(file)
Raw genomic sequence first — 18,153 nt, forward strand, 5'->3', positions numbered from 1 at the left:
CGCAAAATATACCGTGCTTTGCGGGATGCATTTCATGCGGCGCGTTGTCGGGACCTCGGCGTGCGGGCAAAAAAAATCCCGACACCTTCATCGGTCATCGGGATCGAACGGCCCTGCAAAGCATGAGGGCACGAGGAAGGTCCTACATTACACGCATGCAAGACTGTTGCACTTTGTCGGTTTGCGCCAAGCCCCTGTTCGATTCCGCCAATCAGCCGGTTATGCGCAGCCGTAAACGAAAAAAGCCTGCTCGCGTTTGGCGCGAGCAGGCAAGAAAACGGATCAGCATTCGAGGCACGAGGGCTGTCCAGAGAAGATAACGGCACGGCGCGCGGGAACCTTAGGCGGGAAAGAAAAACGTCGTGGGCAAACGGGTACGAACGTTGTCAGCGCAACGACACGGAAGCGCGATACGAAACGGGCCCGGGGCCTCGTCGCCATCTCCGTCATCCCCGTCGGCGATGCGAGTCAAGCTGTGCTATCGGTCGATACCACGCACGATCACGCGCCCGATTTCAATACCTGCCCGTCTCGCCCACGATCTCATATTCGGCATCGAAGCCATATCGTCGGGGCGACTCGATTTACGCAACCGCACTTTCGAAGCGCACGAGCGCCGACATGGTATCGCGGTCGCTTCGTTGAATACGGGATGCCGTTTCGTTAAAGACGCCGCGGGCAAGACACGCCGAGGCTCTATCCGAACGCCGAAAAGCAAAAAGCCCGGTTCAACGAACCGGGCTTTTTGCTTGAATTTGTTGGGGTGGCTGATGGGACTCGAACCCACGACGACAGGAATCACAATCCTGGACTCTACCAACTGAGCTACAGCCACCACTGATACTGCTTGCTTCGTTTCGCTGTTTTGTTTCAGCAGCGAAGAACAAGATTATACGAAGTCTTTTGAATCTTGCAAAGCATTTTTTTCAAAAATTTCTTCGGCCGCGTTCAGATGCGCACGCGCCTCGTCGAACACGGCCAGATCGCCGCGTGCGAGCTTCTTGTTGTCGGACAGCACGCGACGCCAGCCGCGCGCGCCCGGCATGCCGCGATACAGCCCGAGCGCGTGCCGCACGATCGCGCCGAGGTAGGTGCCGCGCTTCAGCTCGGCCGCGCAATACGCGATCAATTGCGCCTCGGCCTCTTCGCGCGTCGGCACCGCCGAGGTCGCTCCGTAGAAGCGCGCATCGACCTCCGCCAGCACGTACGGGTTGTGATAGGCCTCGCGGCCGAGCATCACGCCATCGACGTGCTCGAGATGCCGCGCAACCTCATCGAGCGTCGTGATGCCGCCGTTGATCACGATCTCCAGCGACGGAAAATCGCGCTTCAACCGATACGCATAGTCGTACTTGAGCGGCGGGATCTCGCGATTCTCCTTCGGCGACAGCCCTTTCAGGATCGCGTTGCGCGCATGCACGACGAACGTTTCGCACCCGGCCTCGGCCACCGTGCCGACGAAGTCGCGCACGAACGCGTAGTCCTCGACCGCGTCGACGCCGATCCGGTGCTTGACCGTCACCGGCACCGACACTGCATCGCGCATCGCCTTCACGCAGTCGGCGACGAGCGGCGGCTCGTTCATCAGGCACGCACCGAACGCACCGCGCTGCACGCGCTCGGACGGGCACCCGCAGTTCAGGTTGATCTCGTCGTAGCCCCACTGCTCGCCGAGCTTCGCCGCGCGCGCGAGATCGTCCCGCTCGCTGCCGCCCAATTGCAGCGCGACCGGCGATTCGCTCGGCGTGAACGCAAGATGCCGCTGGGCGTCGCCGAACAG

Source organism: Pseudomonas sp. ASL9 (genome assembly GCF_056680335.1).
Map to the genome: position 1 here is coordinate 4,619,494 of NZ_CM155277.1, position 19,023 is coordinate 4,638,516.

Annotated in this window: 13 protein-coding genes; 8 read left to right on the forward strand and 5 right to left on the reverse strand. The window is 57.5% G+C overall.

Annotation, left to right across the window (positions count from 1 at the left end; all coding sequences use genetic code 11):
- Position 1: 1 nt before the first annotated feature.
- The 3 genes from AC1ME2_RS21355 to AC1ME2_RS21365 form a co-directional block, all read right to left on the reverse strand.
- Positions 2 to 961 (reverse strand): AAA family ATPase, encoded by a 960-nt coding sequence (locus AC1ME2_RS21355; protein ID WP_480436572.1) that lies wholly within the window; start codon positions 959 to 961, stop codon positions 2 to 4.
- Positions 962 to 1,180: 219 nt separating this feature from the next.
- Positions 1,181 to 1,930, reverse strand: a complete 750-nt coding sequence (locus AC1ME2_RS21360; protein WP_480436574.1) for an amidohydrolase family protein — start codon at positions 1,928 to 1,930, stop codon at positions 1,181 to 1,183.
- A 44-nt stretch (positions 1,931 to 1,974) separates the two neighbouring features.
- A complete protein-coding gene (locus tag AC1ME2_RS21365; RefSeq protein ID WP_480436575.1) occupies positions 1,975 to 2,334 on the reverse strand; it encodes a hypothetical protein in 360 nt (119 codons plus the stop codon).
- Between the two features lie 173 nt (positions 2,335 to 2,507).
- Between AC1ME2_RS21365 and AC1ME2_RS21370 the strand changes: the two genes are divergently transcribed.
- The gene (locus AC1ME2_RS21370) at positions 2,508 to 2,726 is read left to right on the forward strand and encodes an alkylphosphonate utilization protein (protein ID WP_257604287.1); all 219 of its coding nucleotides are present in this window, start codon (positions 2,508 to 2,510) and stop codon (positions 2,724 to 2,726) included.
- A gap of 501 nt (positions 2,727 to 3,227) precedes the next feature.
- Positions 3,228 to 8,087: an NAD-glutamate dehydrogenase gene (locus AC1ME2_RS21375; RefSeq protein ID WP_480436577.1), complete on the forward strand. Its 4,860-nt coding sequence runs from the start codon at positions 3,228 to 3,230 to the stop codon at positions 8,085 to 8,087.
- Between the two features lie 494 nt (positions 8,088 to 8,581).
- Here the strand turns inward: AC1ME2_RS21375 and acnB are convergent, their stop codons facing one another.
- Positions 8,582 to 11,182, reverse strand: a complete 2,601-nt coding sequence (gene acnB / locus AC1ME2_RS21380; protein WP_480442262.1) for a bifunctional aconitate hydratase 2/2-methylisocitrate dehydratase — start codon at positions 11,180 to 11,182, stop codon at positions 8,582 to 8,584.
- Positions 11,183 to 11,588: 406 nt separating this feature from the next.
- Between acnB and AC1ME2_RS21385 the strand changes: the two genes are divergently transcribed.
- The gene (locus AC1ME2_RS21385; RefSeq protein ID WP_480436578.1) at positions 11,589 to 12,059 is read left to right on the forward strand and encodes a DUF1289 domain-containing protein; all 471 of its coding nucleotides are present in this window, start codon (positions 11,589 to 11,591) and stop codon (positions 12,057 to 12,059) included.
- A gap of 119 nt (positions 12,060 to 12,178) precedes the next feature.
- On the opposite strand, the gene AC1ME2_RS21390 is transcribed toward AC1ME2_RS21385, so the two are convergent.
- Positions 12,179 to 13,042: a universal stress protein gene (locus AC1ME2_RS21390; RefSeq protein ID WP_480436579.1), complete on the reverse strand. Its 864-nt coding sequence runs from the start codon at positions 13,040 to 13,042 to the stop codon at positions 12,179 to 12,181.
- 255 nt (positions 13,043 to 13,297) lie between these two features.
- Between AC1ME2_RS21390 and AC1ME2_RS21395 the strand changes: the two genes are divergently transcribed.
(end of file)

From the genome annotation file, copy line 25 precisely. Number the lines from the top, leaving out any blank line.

- A gap of 119 nt (positions 12,060 to 12,178) precedes the next feature.